• Who are Monterrey? The Mexican club looking to stun Liverpool at the Club World Cup
    13:39 | 18/12/2019

    As the Reds prepare for Wednesday’s match in Qatar, Goal has put together the definitive guide to their semi-final opponents.

    Photo by Francois Nel

    You know Liverpool are playing Monterrey in the Club World Cup on Wednesday, but you may not know, well, anything at all, about who exactly Monterrey are.

    Fortunately Goal has all the information you need to impress your friends at the pub or the big Club World Cup semi-final watching party you’re almost certainly hosting on Wednesday evening.
    Let’s start with some geography and move into the football:

    Where is Monterrey?

    Monterrey are often overlooked by the Mexican press as they are not located in the capital of Mexico City nor are they one of the league’s four historic ‘grandes’ of Club America, Chivas, Cruz Azul and Pumas.

    Monterrey is in the north of the country, a hub for industry more than 900 kiliometres from Mexico City. Monterrey is closer to Houston, Texas, than to Mexico City or Guadalajara, and the American influence is notable in many elements of the culture.

    Rayados – ‘The Striped Ones’, as the club is commonly known due to their blue-and-white shirts -, have those industry ties both written into their history, having been formed in the 1940s by a group of businessmen, and in the present. Today, the club is owned by FEMSA, a conglomeration of companies that made most of its money from beverages – both soft drinks and beer.

    The ties with the beer industry are obvious from Monterrey’s shirts and other advertising, but also broke into the soccer world in a strange way. Before a 2010 deal with Heineken, the company owned the Cuauhtemoc Moctezuma Brewery, rival of Modelo, which produces Corona.

    When a promising player named Jesus Corona emerged from the academy, club directors branded him ‘Tecatito’ after their brewery’s Tecate mark in order to avoid having the name of a rival splashed across the back of one of their jerseys. Despite moves to Europe, the Porto and Mexico national team player still is known by his nickname to fans throughout the nation.

    FEMSA also owns Oxxo, an omnipresent chain of convenience stores whose logo is found on the team’s shirt for this competition. Oxxo is a frequent subject of jokes and memes on the Mexican internet, mainly focusing around stores’ frequent refusal to open a second cash register when there is a line despite other employees being present and seemingly unoccupied.

    How did Monterrey get here?

    Monterrey won the Conacaf Champions League, topping bitter crosstown rivals Tigres in a two-legged series thanks to a 1-0 win away and a 1-1 draw at home. Both goals were scored by centre-back and captain Nicolas Sanchez.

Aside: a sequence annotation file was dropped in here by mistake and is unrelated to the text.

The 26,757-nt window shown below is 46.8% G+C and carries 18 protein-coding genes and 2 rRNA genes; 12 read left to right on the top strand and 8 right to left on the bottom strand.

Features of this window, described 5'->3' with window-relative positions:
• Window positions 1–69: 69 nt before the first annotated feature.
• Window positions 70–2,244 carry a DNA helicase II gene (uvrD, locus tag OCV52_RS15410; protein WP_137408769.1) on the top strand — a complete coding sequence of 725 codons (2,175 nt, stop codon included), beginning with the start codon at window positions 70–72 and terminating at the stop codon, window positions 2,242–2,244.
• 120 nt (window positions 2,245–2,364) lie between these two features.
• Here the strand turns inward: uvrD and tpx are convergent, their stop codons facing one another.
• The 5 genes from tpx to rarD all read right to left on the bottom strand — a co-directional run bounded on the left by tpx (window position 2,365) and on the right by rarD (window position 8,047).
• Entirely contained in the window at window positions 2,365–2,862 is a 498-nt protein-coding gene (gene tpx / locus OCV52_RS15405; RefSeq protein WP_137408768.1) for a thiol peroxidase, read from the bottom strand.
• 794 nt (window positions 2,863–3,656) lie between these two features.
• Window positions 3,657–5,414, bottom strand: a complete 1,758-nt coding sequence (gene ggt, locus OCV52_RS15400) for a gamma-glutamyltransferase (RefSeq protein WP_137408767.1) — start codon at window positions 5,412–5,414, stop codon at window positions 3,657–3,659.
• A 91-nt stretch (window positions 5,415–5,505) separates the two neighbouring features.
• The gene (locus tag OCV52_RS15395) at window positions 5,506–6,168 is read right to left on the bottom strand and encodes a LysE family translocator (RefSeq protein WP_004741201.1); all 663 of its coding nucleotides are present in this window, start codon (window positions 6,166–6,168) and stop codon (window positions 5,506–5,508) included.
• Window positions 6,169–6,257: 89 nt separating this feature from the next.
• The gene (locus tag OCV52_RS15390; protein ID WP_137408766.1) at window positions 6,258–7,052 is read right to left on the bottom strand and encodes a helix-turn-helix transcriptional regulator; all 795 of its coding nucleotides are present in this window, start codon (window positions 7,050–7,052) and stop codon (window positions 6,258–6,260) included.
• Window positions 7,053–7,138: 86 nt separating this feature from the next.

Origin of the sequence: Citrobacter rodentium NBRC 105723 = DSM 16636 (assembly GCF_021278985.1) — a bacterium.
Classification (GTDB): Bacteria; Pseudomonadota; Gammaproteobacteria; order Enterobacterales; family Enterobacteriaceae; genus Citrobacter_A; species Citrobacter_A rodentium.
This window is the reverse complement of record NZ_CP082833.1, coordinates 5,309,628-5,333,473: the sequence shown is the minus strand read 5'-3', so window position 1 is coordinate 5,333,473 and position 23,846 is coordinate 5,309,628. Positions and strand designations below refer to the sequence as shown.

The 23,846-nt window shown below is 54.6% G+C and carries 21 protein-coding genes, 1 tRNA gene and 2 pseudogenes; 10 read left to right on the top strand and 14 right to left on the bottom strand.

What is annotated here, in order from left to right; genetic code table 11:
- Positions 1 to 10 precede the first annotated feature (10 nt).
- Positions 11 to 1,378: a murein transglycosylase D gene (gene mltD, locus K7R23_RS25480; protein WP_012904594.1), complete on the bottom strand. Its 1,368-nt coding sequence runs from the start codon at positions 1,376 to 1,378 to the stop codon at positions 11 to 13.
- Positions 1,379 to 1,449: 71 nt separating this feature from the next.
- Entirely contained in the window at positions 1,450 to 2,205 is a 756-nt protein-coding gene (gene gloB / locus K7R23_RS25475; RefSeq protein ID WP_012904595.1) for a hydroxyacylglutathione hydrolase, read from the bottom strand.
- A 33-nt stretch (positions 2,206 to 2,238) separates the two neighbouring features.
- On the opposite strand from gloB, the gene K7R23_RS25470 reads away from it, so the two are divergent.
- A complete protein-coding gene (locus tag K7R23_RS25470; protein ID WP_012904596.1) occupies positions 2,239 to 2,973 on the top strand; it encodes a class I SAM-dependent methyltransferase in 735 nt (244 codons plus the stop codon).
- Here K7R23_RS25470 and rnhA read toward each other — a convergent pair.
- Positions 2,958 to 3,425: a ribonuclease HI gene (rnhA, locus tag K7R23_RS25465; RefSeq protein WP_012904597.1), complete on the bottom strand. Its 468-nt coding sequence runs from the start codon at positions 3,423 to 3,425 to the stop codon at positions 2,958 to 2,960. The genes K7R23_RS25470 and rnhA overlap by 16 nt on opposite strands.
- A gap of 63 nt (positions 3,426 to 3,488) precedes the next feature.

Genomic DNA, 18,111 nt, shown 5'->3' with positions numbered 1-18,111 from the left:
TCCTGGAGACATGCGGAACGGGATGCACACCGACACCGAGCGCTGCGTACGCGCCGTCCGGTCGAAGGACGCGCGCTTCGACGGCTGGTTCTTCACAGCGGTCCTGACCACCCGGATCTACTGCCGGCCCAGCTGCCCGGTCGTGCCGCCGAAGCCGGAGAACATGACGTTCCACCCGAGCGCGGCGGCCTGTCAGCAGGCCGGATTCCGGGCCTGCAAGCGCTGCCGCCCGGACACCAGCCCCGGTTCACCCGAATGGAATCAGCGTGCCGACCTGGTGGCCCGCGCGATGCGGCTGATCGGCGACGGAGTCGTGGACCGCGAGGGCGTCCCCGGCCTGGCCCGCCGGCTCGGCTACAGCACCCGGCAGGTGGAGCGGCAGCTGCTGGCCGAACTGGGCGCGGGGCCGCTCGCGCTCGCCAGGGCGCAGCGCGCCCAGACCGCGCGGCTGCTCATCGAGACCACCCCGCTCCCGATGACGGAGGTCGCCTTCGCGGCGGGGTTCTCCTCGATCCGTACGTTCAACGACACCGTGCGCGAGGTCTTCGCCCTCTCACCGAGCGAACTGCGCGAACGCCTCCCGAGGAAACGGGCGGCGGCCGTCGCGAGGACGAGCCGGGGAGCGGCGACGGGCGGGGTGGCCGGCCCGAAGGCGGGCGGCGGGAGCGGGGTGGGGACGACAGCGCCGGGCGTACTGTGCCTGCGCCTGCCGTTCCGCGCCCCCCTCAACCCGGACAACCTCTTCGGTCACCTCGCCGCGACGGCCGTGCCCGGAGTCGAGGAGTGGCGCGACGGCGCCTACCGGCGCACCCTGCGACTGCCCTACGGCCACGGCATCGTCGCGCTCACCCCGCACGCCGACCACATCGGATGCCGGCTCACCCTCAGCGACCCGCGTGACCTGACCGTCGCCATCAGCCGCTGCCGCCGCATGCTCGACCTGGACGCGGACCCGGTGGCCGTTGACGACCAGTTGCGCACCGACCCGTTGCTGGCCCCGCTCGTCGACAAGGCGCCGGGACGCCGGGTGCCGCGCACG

The team has been in something of an arms race with Tigres as the northern rivals look to move the epicentre of Mexican football to the north. With various moves in the last several transfer windows, Monterrey amassed one of the most expensive squads in the Americas, which helped it establish regional supremacy.

    The CCL trophy was actually lifted by Diego Alonso, but the Uruguayan manager was given his marching orders after a slow start to the season put the club in danger of missing the post-season.

    After trying for some bigger names, the club turned to a familiar face in Antonio Mohamed, an Argentine coach who had led Monterrey between 2015-2018 before leaving to try his luck with Celta Vigo in Spain.

    Rayados have not lost since Mohamed’s return in mid-October, a 13-match streak across all competitions that the club extended with a 3-2 win over Al-Sadd in the quarter-finals to set up the showdown with Liverpool.

    How do Monterrey play?

    Jurgen Klopp may have said he did not want to talk too much about tactics in the build-up to the match, but we have no such reservations.

    Monterrey have muscle in the middle, speed on the wings and consistency at the back.

    Mohamed has not wildly reworked what Alonso did, but elements of the style he utilised during his first spell with the team have emerged. Mohamed’s teams are extremely comfortable without the ball, looking to surge forward on counterattacks. They are also happy to look long to a traditional No.9.

    Rayados also are happy to switch between playing a back four or going with five at the back, with a number of players in the squad who profile well as wing-backs.

    Who are the players to watch?

    Rodolfo Pizarro – A creative player acquired from Chivas in 2018 and who has been linked to a number of Serie A clubs, Pizarro makes things happen. He struggled to show his brilliance against Al-Sadd but often sets up team-mates with ‘how-did-he-do-that’ passes or creates opportunities for himself with his dribbling ability.

    He is also a player who can get under opponents’ skin, constantly chirping during a game and often baiting defenders into fouls in dangerous areas that set up Monterrey’s strong set-pieces.

    Rogelio Funes Mori – While Vincent Janssen is the more well-known name in England, he has been kept on the bench most of the season by Funes Mori. The lanky Argentine, twin brother of former Everton defender Ramiro, is excellent with his back to goal and has a quick shot that makes him a danger to score from anywhere in the area.  ​

    Jesus Gallardo – One of several regulars in the Mexico national team in the Monterrey squad, Gallardo typically lines up as a winger for Monterrey and a left-back for the national team.

    That shows how versatile he can be, though look for him to be more concerned with getting forward to set up Funes Mori or work with Pizarro and fellow winger Dorlan Pabon than sitting back and defending.

    Source – Goal.com

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